Underinsured and Uninsured Motorist Coverage – What You Need to Know
By Attorney Brian Dunmire
Nearly 1 in 4 Florida Drivers Have No Insurance
Despite auto insurance being mandatory, it may surprise you to find that nearly 1 in 4 drivers in Florida operate their vehicles without insurance. Not only is this careless on their part, but if you find yourself involved in a devastating auto accident with one of these drivers, you may be forced to pay thousands of dollars out of pocket in damages, medical bills, and other expenses. However, you can protect yourself and your family from these motorists by getting covered with an Uninsured/Underinsured Motorist policy, or UM for short.
How Does Uninsured Motorist Coverage Work?
Florida is a no-fault insurance state, meaning insurance companies cover their policyholders in minor car accidents. Florida drivers must purchase PIP insurance, which has a limit of $10,000.00 for medical expenses and other costs. If your medical bills exceed the $10,000.00 in PIP benefits than you are left responsible for those remaining amounts. Often other drivers will have little to no bodily injury insurance. If someone with no bodily injury, insurance or very little insurance injures you, you could be left with outstanding medical bills.
Having a UM policy is the number one piece of advice we give to all our clients. UM is an enforceable agreement between an insurance company and the insured, used to protect the insured from the motorist who does not have – or who may have very little – auto insurance. Your UM carrier may compensate for:
- Medical Expenses
- Lost wages and disability
- Long term nursing care
- Wheelchairs and medical devices
- Pain & suffering
- Replacement services for tasks you are no longer able to do (home maintenance, cleaning, etc.)
- Cost to modify your home to accommodate disabilities caused by an auto accident
Obtaining a UM policy is one of the best ways to prepare for the financial fallout that is likely to accompany an accident with an uninsured/underinsured driver. This coverage can be the difference between financial security and financial ruin after an accident.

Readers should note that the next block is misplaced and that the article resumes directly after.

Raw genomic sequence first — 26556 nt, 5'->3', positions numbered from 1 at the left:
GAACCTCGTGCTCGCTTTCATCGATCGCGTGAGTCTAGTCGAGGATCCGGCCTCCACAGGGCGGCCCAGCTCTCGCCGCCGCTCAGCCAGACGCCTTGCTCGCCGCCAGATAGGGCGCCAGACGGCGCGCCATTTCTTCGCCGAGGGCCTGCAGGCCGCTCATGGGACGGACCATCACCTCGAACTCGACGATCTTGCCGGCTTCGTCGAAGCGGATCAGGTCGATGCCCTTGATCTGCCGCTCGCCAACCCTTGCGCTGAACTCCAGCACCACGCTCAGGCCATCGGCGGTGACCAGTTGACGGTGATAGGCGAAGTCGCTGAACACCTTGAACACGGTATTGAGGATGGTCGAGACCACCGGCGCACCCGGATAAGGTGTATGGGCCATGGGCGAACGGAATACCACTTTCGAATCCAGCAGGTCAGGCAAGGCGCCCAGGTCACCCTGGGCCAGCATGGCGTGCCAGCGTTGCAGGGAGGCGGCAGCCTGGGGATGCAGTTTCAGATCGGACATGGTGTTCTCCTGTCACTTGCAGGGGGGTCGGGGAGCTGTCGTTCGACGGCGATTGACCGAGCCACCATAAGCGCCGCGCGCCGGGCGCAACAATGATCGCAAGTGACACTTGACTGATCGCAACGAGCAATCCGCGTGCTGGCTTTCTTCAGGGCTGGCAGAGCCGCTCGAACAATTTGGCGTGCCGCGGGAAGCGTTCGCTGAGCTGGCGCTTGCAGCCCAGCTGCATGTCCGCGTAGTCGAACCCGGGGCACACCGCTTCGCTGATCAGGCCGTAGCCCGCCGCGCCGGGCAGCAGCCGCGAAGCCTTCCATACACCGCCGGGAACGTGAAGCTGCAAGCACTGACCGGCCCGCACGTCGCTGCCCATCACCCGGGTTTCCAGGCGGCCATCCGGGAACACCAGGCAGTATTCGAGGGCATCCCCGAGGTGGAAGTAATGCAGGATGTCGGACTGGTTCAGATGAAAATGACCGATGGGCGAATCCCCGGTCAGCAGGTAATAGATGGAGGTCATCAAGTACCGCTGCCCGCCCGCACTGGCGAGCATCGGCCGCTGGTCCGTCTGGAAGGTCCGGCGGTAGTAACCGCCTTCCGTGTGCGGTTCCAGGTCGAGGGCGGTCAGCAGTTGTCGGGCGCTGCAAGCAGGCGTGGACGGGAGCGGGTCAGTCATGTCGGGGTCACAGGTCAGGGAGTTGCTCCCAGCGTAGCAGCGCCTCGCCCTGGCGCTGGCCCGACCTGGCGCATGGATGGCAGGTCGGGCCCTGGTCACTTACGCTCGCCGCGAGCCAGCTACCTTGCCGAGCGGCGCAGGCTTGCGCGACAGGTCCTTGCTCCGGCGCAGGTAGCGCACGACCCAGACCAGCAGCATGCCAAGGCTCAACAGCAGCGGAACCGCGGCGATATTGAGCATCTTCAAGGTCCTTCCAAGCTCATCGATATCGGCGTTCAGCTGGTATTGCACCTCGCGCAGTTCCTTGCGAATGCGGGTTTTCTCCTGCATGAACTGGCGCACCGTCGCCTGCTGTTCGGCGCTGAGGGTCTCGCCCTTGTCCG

Stacked v. Unstacked Uninsured/Underinsured Motorist Coverages
Stacking coverage typically increases your UM coverage multiplying it by the number of vehicles insured under the policy. Giving you higher limits and a greater amount of coverage. For example, purchasing a UM policy that covers $100,000 and has three vehicles on that policy, you can “stack” the policy so that there is really $300,000 in coverage.
While unstacked coverage is cheaper, the policy will only cover that vehicle, and the limits of that coverage may be reached faster, especially when involved in a serious accident against an uninsured or underinsured motorist.
The Insurance Company Is NOT YOUR FRIEND
Drivers in Florida are not required to have UM coverage, in fact, insurance companies will often discourage their insured from purchasing a UM policy to avoid large payouts. Ultimately, it’s in the best interest of insurance carriers for you not to be fully covered.
Be aware, the compensation from a UM policy is not automatic. You still need to prove that the accident was due to another motorist’s negligence, and you have sustained serious, if not permanent damage as a result of said accident. Often, UM carriers fight just as hard, if not harder to reduce the amount of compensation you’re entitled to receive. Even if your case seems clear-cut, some insurers will implement stalling strategies to delay or even avoid paying legitimate claims.
The personal injury lawyers at The Orlando Law Group have years of experience dealing with insurance companies, varying insurance policies, and the claims process. We can help you navigate the complex path and maximize your insurance claim. Reach out to us to find out if you qualify for an uninsured motorist claim.
Last Updated on March 20, 2020 by The Orlando Law Group